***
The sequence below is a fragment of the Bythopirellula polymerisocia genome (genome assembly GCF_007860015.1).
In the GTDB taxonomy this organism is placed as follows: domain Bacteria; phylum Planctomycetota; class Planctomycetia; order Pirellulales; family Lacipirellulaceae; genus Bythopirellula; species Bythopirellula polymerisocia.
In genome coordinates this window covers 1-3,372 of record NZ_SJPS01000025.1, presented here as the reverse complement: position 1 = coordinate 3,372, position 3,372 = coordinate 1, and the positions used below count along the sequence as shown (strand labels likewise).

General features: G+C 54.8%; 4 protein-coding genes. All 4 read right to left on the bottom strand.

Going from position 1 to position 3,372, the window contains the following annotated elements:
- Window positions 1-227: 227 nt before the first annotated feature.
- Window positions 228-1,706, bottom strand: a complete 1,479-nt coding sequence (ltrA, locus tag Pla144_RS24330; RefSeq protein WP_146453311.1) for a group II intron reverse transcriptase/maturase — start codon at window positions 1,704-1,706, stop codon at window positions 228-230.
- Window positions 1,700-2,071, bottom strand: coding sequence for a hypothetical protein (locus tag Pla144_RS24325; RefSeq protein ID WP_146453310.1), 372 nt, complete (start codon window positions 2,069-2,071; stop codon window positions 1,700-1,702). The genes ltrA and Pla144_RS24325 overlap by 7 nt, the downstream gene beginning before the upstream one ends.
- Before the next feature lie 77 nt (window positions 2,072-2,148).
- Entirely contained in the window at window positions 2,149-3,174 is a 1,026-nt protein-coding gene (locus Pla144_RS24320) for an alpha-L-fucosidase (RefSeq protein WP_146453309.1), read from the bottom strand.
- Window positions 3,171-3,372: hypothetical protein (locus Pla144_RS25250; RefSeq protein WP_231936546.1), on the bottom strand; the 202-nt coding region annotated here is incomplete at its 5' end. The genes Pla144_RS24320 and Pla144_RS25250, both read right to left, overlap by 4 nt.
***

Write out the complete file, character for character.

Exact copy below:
The sequence below is a fragment of the Bythopirellula polymerisocia genome (genome assembly GCF_007860015.1).
In the GTDB taxonomy this organism is placed as follows: domain Bacteria; phylum Planctomycetota; class Planctomycetia; order Pirellulales; family Lacipirellulaceae; genus Bythopirellula; species Bythopirellula polymerisocia.
In genome coordinates this window covers 1-3,372 of record NZ_SJPS01000025.1, presented here as the reverse complement: position 1 = coordinate 3,372, position 3,372 = coordinate 1, and the positions used below count along the sequence as shown (strand labels likewise).

General features: G+C 54.8%; 4 protein-coding genes. All 4 read right to left on the bottom strand.

Going from position 1 to position 3,372, the window contains the following annotated elements:
- Window positions 1-227: 227 nt before the first annotated feature.
- Window positions 228-1,706, bottom strand: a complete 1,479-nt coding sequence (ltrA, locus tag Pla144_RS24330; RefSeq protein WP_146453311.1) for a group II intron reverse transcriptase/maturase — start codon at window positions 1,704-1,706, stop codon at window positions 228-230.
- Window positions 1,700-2,071, bottom strand: coding sequence for a hypothetical protein (locus tag Pla144_RS24325; RefSeq protein ID WP_146453310.1), 372 nt, complete (start codon window positions 2,069-2,071; stop codon window positions 1,700-1,702). The genes ltrA and Pla144_RS24325 overlap by 7 nt, the downstream gene beginning before the upstream one ends.
- Before the next feature lie 77 nt (window positions 2,072-2,148).
- Entirely contained in the window at window positions 2,149-3,174 is a 1,026-nt protein-coding gene (locus Pla144_RS24320) for an alpha-L-fucosidase (RefSeq protein WP_146453309.1), read from the bottom strand.
- Window positions 3,171-3,372: hypothetical protein (locus Pla144_RS25250; RefSeq protein WP_231936546.1), on the bottom strand; the 202-nt coding region annotated here is incomplete at its 5' end. The genes Pla144_RS24320 and Pla144_RS25250, both read right to left, overlap by 4 nt.